Cabinet committee on economic affairs (CCEA) deferred the decision on sugar decontrol on Wednesday. No new date has been fixed yet for taking up the issue. Narendra Murkumbi, MD, Shree Renuka Sugars expects the sugar decontrol proposal of the food ministry to be discussed in the first week of April as it could not get discussed due to lack of time.
In terms of company's business plans, Shree Renuka Sugar board has agreed for merger, with overseas arm Renuka Commodities DMCC. It is an international trading arm of company and its net worth as on Mar 2012 is Rs 622 crore. DMCC Debt is nil and this will lead to improved debt-equity ratio for the parent company.
Murkumbi told CNBC-TV18 that this has been one of it's long standing subsidiaries, over eight years old. "It has is a fairly strong balance sheet and given our challenges with overall debt, it makes a lot of economic sense", he added.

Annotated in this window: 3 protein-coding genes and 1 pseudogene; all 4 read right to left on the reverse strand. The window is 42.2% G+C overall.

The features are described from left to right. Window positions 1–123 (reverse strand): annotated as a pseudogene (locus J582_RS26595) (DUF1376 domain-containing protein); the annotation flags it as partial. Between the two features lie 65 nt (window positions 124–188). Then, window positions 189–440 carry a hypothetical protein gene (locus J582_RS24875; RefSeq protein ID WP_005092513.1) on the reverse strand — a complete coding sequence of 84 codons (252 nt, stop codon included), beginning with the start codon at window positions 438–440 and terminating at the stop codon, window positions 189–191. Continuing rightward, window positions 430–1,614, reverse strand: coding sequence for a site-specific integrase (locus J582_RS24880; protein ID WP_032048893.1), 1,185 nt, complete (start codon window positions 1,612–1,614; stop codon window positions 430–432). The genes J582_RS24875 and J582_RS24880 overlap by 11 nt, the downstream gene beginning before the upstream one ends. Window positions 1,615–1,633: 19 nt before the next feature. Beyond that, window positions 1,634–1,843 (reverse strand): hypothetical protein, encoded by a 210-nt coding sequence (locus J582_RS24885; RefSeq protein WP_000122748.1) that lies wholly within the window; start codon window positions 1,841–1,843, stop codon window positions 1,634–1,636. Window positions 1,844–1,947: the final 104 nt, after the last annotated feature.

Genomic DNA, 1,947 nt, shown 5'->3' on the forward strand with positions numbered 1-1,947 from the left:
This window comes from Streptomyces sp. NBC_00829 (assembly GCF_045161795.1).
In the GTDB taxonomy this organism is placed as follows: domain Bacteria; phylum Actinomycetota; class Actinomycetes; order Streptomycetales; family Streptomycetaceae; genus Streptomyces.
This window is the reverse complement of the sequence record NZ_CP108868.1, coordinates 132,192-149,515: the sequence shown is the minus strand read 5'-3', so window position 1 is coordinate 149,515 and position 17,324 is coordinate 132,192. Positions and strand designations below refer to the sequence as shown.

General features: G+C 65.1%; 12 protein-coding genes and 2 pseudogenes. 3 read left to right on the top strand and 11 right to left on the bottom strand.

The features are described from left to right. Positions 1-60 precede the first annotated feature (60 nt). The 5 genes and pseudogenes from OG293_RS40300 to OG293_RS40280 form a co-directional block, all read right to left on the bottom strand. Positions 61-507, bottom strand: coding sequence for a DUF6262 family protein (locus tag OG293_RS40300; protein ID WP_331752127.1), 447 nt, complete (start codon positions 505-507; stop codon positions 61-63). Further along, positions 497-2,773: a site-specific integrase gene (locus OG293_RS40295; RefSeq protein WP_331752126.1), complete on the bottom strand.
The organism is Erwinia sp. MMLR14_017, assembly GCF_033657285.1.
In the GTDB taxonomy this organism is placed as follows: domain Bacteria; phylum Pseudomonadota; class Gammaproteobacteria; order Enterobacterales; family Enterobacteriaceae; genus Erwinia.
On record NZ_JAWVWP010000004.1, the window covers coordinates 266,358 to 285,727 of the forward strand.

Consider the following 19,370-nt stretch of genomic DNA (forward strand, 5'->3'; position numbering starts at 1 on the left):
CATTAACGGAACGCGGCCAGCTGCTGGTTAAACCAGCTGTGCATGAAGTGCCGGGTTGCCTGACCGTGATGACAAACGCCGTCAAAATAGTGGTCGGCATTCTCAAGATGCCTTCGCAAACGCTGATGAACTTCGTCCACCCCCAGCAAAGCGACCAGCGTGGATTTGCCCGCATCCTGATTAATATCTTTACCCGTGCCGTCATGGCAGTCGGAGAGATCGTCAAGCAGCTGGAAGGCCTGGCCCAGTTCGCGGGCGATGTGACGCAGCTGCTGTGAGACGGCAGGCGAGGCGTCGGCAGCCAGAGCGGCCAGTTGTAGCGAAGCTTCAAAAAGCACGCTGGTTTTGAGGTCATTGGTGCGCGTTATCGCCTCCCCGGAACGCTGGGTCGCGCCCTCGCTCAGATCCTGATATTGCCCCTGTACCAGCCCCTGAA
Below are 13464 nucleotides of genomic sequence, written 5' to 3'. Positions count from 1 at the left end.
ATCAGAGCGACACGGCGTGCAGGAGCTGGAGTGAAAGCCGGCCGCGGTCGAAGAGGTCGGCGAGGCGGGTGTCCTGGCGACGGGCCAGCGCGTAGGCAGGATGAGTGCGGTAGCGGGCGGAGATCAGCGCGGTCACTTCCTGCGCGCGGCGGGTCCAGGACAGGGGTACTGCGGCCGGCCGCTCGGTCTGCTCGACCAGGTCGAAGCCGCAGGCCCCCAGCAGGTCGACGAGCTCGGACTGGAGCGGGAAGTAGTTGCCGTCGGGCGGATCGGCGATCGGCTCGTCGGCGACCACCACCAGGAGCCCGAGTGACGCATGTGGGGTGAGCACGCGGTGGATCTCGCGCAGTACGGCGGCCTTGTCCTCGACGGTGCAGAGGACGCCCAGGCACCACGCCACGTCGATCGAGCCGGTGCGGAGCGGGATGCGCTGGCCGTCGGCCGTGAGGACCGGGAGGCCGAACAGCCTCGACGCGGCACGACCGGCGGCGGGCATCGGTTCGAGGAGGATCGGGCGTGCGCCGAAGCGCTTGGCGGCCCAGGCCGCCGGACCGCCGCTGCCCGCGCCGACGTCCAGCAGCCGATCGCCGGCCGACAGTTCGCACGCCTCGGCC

Below is the verbatim transcript of his interview to CNBC-TV18
Q: Any clarity when the next CCEA meeting is going to be to consider at least partial decontrol on sugar?
A: I think it was on the agenda last week. It could not get discussed because of lack of time. We expect the sugar decontrol proposal of the food ministry to be discussed in the first week of April.
Q: You have merged one of your overseas arms - Renuka Commodities DMCC headquartered UAE with yourself. Tell us why and what it means to the profit and loss (P&L)?
A: This has been one of our long standing subsidiaries, over eight years old. It is our international trading subsidiary. It is a fairly strong balance sheet. Given our challenges with overall debt, it makes a lot of economic sense.
Merging the two companies together increases the net worth of the parent company by almost 40 percent and improves all our ratios whether debt-equity, current ratio. So, financially we have strengthened the parent’s balance sheet. It was not getting due credit being an overseas subsidiary. We think that this merger will help us.
Q: How will the P&L look for FY13 or FY14? It increases by what percentage, EBITDA increases?
A: I don’t want to talk about future profits. This is a profitable subsidiary of Renuka Sugars. More importantly than profits or revenue, as I explained, it increases the net worth of the parent by almost 40 percent.
Q: What would your debt-equity come down to?